Pay raises would be terrific news for Main Street, which has grappled with anemic wage hikes during much of the recovery from the Great Recession.

With the unemployment rate at a 17-year low, economists have been forecasting that companies will be forced to pay more to fill open positions.

Mark Zandi, chief economist at Moody's Analytics, predicted in a report on Wednesday that the US unemployment rate could soon drop into the 3% range. However, he called it "rarified and risky territory, as the economy threatens to overheat."

If the Fed sees signs of overheating, it may be forced to cool the economy off through aggressive rate hikes, which slow growth. The recovery from the Great Recession hit a milestone this week: It's tied for the second-longest economic expansion in American history.

Wage inflation could be seen as a negative for stocks. Paying more to workers threatens to dent corporate profit margins, which grew to record highs thanks in large part to low labor costs.

"What's good for corporate profits was not good for Main Street," Boockvar said. "Now, it's a benefit to Main Street, but at the cost of possibly squeezing earnings."

Wall Street is already on high alert for signs of inflation that could force the Fed to act. Stocks began a months-long period of turbulence in early February after investors learned that wages increased in January at the fastest pace since 2009.

"That shocked markets," Hooper said.

Mississippi Coronavirus Cases

Data is updated nightly.

Cases: 512632

Reported Deaths: 10262
CountyCasesDeaths
Harrison34853555
DeSoto33162432
Hinds32556641
Jackson24830389
Rankin22442402
Lee16238242
Madison14874283
Jones14086247
Forrest13741259
Lauderdale12249324
Lowndes11286193
Lamar10644140
Pearl River9707244
Lafayette8827143
Hancock7835132
Washington7550169
Oktibbeha7204138
Monroe6989179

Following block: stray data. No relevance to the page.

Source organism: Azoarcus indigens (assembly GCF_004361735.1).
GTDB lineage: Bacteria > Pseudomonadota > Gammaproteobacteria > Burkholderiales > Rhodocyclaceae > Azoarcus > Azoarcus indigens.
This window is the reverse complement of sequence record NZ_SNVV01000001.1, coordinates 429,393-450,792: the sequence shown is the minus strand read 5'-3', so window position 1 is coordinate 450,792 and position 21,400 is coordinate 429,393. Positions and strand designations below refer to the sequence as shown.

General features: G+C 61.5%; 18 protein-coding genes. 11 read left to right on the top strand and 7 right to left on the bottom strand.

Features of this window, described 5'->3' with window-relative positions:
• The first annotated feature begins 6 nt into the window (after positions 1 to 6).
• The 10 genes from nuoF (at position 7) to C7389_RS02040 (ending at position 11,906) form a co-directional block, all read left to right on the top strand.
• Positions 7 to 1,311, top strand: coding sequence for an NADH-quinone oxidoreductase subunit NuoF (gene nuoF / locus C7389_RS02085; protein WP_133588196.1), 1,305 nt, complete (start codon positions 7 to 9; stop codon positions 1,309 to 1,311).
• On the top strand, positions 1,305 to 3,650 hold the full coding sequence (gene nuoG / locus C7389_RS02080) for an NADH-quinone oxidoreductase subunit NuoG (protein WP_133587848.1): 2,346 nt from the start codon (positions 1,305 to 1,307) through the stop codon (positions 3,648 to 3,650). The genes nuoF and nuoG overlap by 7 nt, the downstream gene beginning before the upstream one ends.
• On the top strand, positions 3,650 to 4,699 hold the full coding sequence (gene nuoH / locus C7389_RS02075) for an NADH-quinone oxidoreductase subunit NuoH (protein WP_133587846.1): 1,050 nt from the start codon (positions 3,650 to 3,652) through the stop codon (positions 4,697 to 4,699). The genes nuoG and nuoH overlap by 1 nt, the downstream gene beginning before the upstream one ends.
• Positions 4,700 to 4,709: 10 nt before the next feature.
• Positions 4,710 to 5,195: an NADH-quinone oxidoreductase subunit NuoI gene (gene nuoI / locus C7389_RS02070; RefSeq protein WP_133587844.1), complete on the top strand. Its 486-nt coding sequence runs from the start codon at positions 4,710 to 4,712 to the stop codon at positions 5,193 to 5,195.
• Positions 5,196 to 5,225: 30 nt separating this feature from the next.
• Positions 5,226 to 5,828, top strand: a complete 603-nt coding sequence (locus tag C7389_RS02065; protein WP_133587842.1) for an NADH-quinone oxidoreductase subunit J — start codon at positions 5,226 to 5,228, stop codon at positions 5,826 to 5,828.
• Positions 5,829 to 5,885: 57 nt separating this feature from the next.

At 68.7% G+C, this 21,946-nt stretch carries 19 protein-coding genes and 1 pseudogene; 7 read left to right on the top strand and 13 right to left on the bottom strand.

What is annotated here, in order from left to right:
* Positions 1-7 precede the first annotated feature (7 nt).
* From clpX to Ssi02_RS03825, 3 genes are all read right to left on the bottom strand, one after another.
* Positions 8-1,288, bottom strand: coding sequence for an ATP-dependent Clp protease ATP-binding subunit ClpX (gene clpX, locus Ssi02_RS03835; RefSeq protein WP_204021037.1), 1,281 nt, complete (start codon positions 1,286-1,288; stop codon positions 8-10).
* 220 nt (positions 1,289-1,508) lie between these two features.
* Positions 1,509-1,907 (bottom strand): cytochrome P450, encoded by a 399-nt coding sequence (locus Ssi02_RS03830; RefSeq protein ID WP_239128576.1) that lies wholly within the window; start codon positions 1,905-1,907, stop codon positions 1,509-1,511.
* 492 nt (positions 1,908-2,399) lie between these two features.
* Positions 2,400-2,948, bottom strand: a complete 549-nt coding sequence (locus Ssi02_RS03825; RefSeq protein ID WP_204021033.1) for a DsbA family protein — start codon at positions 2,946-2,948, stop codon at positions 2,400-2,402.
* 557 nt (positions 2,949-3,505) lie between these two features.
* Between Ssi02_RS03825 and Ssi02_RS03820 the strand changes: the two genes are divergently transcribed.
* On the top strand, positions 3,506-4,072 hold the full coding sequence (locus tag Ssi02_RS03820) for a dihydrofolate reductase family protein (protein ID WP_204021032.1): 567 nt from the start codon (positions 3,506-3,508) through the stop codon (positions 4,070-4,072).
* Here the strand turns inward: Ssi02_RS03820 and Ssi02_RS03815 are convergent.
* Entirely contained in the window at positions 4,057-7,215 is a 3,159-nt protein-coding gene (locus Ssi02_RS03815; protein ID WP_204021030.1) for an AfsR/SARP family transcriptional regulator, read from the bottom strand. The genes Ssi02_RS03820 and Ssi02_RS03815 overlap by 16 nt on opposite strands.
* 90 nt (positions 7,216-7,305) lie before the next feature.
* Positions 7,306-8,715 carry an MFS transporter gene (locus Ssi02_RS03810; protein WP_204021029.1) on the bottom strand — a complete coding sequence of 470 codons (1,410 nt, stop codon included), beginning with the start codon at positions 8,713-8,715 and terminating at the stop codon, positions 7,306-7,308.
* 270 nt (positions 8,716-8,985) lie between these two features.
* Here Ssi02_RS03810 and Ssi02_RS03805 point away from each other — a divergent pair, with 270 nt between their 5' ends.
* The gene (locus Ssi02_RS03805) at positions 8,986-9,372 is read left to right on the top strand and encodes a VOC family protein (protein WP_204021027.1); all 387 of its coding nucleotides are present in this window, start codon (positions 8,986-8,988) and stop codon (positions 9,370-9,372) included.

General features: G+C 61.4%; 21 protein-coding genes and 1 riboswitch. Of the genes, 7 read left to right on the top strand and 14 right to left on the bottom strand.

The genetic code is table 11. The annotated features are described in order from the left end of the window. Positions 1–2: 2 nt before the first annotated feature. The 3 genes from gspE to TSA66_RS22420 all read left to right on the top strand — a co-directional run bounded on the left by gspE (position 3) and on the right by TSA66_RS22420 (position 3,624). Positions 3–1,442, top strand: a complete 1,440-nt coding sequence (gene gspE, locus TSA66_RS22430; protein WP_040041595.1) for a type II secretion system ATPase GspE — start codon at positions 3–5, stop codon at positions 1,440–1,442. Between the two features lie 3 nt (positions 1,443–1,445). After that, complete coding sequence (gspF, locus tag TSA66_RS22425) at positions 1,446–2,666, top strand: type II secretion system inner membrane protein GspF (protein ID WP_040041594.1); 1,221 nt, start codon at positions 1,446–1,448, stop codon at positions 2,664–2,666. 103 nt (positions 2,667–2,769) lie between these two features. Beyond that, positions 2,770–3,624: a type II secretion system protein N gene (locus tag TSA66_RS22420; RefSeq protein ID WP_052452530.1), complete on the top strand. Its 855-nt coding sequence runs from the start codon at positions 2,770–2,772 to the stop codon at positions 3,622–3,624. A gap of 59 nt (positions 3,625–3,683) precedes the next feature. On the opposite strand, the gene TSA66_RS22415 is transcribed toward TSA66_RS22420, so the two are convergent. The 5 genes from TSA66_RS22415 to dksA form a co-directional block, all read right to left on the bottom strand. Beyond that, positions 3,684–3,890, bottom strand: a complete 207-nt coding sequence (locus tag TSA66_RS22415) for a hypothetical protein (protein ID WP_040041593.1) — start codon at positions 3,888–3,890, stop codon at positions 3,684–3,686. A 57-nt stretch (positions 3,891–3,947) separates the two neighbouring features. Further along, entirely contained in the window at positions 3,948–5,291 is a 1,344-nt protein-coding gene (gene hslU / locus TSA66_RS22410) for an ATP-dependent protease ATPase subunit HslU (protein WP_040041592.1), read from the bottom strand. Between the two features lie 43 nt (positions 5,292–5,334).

Pontotoc6970109
Warren6849178
Panola6746134
Neshoba6726210
Marshall6653141
Bolivar6440151
Union633897
Pike5924156
Alcorn5862107
Lincoln5525136
George510180
Prentiss500884
Tippah490282
Itawamba4829107
Scott477499
Adams4766125
Tate4748116
Leflore4723144
Copiah455895
Yazoo455591
Simpson4543117
Wayne442772
Covington432895
Sunflower4299106
Marion4265112
Coahoma4227109
Leake413790
Newton395581
Tishomingo381793
Grenada3775109
Stone365666
Jasper340166
Attala337790
Winston317792
Chickasaw313367
Clay311878
Clarke301195
Calhoun284449
Holmes271289
Smith268952
Yalobusha243747
Tallahatchie231453
Greene224749
Walthall221366
Lawrence217840
Perry213356
Amite209557
Webster205148
Noxubee188642
Montgomery181557
Carroll174441
Jefferson Davis173643
Tunica163239
Benton152639
Kemper144941
Choctaw136527
Claiborne134238
Humphreys131139
Franklin124929
Quitman107528
Wilkinson105939
Jefferson96834
Sharkey65121
Issaquena1957
Unassigned00

Alabama Coronavirus Cases

Cases: 844951

Reported Deaths: 16115
CountyCasesDeaths
Jefferson1161002006
Mobile741871379
Madison53279732
Shelby38325368
Baldwin38068589
Tuscaloosa36009641
Montgomery34482781
Lee25550263
Calhoun22585518
Morgan22451406
Etowah20013517
Marshall18777316
Houston17727425
St. Clair16875358
Limestone16135218
Cullman16044303
Elmore15904294
Lauderdale14968306
Talladega14189299
DeKalb12967269
Walker12020380
Blount10714192
Autauga10517157
Jackson10157194
Coffee9414192
Colbert9334208
Dale9018191
Tallapoosa7254201
Russell707765
Chilton7018170
Escambia6955143
Covington6932195
Franklin6340108
Chambers5783142
Marion5401130
Dallas5285209
Pike5118109
Clarke484986
Lawrence4826129
Winston4780110
Geneva4642136
Bibb434094
Barbour369480
Butler3434100
Marengo342393
Monroe337066
Randolph334367
Pickens333188
Fayette330085
Henry320666
Hale318189
Cherokee317563
Crenshaw260477
Washington256952
Cleburne254460
Lamar251253
Clay250869
Macon244764
Conecuh192762
Coosa184947
Lowndes178168
Wilcox177438
Bullock152645
Perry141840
Sumter139241
Greene130245
Choctaw93228